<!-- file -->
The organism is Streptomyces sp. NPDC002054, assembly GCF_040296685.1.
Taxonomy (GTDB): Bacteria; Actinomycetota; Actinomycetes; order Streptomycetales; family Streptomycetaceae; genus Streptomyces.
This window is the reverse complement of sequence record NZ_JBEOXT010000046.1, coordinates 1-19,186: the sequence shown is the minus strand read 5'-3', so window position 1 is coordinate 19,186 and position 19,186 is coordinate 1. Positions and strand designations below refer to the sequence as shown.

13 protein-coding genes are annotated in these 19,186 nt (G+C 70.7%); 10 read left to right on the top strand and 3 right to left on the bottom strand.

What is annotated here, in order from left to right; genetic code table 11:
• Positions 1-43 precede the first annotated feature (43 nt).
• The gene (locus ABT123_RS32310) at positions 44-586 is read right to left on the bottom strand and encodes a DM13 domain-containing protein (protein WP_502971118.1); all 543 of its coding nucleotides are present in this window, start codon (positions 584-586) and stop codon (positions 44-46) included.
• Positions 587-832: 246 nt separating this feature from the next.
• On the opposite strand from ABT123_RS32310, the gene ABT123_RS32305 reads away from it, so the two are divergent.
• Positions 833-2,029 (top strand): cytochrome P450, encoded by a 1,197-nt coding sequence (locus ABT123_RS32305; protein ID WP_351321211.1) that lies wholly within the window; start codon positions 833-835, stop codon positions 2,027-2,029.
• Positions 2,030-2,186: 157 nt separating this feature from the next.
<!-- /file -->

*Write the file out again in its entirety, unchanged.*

The organism is Streptomyces sp. NPDC002054, assembly GCF_040296685.1.
Taxonomy (GTDB): Bacteria; Actinomycetota; Actinomycetes; order Streptomycetales; family Streptomycetaceae; genus Streptomyces.
This window is the reverse complement of sequence record NZ_JBEOXT010000046.1, coordinates 1-19,186: the sequence shown is the minus strand read 5'-3', so window position 1 is coordinate 19,186 and position 19,186 is coordinate 1. Positions and strand designations below refer to the sequence as shown.

13 protein-coding genes are annotated in these 19,186 nt (G+C 70.7%); 10 read left to right on the top strand and 3 right to left on the bottom strand.

What is annotated here, in order from left to right; genetic code table 11:
• Positions 1-43 precede the first annotated feature (43 nt).
• The gene (locus ABT123_RS32310) at positions 44-586 is read right to left on the bottom strand and encodes a DM13 domain-containing protein (protein WP_502971118.1); all 543 of its coding nucleotides are present in this window, start codon (positions 584-586) and stop codon (positions 44-46) included.
• Positions 587-832: 246 nt separating this feature from the next.
• On the opposite strand from ABT123_RS32310, the gene ABT123_RS32305 reads away from it, so the two are divergent.
• Positions 833-2,029 (top strand): cytochrome P450, encoded by a 1,197-nt coding sequence (locus ABT123_RS32305; protein ID WP_351321211.1) that lies wholly within the window; start codon positions 833-835, stop codon positions 2,027-2,029.
• Positions 2,030-2,186: 157 nt separating this feature from the next.